Reported torture of Iranian election protesters worry UN rights experts
August 13, 2009
A group of independent United Nations human rights experts voiced serious concern today over accusations of torture and rough interrogation tactics in connection with trials of protesters of Iran’s disputed presidential elections.
The victims include lawyers, journalists and other human rights defenders, as well as members of the opposition who took to the streets to demonstrate over the results of the 12 June polls, according to the UN experts.
“No judicial system can consider as valid a confession obtained as a result of harsh interrogations or under torture,” stressed Manfred Nowak, the Special Rapporteur on Torture.
“These confessions for alleged crimes such as threats against national security and treason must not, under any circumstances, be admitted as evidence by the Revolutionary Court,” added El Hadji Malick Sow, the Vice-Chairperson of the Working Group on arbitrary detention.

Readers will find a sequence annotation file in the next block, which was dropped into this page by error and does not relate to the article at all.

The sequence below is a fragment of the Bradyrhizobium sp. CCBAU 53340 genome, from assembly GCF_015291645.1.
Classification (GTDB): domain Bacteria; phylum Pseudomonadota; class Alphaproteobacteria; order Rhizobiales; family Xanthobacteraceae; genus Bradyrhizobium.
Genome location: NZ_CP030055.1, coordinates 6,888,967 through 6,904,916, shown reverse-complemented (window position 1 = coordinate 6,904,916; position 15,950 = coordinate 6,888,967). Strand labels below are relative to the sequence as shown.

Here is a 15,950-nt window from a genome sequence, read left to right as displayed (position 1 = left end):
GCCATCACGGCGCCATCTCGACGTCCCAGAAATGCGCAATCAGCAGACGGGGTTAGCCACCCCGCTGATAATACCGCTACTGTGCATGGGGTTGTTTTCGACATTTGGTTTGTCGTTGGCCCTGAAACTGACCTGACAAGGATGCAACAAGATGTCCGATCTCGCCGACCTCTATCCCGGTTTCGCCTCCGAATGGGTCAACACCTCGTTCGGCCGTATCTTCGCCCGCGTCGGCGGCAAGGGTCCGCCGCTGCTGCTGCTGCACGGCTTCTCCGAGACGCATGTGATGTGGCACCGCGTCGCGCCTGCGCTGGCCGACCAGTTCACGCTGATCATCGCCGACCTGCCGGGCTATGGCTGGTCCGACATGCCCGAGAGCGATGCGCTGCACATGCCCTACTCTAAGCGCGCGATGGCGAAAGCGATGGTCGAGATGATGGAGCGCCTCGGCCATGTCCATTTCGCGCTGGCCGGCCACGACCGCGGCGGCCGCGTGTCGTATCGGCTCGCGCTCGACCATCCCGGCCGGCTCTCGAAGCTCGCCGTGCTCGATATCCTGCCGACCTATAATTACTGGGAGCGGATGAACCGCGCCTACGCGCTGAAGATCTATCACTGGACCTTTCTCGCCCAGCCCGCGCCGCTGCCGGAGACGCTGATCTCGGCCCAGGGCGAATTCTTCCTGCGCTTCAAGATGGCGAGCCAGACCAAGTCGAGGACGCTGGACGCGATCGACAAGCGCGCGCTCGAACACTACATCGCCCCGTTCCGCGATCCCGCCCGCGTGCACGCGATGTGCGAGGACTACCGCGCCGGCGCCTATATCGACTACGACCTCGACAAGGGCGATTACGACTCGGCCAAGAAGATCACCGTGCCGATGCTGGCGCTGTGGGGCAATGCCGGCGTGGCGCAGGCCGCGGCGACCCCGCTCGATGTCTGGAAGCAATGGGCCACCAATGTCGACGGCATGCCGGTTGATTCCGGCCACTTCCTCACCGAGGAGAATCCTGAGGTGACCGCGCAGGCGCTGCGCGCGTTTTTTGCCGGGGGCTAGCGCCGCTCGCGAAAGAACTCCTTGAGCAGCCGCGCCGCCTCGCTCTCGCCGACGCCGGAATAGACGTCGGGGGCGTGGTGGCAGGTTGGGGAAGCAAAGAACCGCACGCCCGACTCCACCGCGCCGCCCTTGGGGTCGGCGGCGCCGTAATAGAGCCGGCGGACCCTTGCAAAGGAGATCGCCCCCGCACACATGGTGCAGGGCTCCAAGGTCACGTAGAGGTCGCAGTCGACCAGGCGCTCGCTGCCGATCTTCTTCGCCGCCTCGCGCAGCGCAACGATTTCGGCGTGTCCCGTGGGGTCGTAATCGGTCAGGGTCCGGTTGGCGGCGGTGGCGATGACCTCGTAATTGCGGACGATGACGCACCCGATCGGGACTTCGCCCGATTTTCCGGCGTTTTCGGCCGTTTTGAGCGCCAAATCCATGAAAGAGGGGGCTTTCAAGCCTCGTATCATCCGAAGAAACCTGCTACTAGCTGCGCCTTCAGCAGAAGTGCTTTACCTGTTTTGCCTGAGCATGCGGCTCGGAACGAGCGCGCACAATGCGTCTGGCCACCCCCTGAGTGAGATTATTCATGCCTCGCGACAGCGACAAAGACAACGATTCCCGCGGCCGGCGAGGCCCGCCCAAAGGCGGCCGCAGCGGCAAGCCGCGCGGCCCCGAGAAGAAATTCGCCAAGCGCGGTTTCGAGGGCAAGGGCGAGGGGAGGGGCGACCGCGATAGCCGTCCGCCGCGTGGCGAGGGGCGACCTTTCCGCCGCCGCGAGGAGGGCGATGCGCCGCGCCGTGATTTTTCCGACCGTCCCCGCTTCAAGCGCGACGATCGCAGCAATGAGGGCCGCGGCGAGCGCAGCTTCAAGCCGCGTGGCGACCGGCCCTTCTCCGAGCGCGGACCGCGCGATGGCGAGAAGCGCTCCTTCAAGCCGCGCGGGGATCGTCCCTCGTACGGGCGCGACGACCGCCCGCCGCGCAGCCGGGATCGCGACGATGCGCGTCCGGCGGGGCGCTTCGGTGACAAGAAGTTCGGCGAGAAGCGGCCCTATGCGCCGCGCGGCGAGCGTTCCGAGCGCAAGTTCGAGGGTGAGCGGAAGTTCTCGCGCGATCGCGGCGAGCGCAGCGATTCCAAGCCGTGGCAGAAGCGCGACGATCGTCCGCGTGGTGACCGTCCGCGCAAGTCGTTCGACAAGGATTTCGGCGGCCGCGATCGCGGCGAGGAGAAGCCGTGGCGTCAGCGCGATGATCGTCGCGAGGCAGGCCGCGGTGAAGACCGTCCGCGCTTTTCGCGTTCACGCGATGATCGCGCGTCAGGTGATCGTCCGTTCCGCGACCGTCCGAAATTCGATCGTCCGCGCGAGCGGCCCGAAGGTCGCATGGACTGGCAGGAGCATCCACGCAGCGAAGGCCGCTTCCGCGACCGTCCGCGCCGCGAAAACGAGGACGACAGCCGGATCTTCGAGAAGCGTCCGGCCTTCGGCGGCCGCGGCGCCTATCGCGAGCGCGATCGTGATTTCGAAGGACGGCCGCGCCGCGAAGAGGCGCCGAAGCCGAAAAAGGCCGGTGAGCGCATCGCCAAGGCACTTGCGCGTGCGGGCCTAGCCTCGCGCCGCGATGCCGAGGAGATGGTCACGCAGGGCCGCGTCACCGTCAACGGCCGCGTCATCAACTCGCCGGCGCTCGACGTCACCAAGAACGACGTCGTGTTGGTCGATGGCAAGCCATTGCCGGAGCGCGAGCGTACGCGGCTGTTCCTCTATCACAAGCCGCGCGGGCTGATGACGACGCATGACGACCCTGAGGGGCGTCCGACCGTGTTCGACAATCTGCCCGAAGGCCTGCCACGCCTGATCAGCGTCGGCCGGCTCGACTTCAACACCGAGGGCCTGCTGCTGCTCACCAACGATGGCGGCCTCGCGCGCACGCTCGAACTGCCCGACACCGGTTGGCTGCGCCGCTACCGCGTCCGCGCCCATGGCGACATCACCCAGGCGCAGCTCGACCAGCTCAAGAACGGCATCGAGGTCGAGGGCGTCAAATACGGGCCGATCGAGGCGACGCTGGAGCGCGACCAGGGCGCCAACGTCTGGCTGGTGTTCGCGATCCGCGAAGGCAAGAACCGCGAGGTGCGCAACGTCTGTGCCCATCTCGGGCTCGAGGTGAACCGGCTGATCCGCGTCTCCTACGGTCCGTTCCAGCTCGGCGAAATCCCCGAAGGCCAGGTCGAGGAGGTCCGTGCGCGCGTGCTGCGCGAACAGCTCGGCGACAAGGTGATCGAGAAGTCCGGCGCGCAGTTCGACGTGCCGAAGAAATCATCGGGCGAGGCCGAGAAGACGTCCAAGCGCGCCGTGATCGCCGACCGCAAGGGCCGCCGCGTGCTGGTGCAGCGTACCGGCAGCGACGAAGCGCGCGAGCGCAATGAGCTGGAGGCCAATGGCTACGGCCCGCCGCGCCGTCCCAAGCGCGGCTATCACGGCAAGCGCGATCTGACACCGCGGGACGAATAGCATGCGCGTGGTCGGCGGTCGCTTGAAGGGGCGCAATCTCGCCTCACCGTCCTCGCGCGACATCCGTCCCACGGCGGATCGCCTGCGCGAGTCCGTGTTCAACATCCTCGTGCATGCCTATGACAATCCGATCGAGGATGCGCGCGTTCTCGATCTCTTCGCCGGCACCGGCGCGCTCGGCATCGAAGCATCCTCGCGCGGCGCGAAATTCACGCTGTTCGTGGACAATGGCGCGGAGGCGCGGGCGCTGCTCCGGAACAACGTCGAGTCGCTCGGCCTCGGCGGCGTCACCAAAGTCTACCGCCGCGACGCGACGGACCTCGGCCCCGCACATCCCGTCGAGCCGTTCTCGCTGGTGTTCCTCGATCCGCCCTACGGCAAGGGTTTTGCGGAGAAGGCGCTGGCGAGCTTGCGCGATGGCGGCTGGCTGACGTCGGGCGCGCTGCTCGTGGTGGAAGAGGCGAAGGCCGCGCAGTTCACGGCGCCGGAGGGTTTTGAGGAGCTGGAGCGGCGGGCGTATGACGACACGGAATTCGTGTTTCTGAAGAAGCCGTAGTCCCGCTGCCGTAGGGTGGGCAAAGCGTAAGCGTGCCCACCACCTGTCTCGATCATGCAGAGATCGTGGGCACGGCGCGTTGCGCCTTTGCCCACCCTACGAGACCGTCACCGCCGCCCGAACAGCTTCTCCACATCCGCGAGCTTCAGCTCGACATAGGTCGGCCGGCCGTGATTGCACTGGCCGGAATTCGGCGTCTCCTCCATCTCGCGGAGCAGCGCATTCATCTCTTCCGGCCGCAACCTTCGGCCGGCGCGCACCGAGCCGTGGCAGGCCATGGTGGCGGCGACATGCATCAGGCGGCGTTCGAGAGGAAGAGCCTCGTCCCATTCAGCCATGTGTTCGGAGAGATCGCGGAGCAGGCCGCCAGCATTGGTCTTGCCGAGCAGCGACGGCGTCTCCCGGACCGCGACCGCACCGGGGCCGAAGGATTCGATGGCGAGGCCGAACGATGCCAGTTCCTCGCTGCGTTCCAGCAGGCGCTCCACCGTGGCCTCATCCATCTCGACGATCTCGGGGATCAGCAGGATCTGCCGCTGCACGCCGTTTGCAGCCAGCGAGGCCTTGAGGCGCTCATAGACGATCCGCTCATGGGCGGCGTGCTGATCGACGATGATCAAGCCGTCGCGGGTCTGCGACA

Foreign media have been banned from covering the judicial proceedings and it is unclear whether the defendants have adequate legal counsel, noted the experts, which also include the Special Rapporteur on the situation of human rights defenders, Margaret Sekaggya.
The experts added that many detainees are kept without any communication with the outside world, without knowing the charges they face, medical treatment, legal assistance or family visits.
The group said they continue to receive reports of people dying in custody, and whose families are given false or contradictory information regarding the cause of death.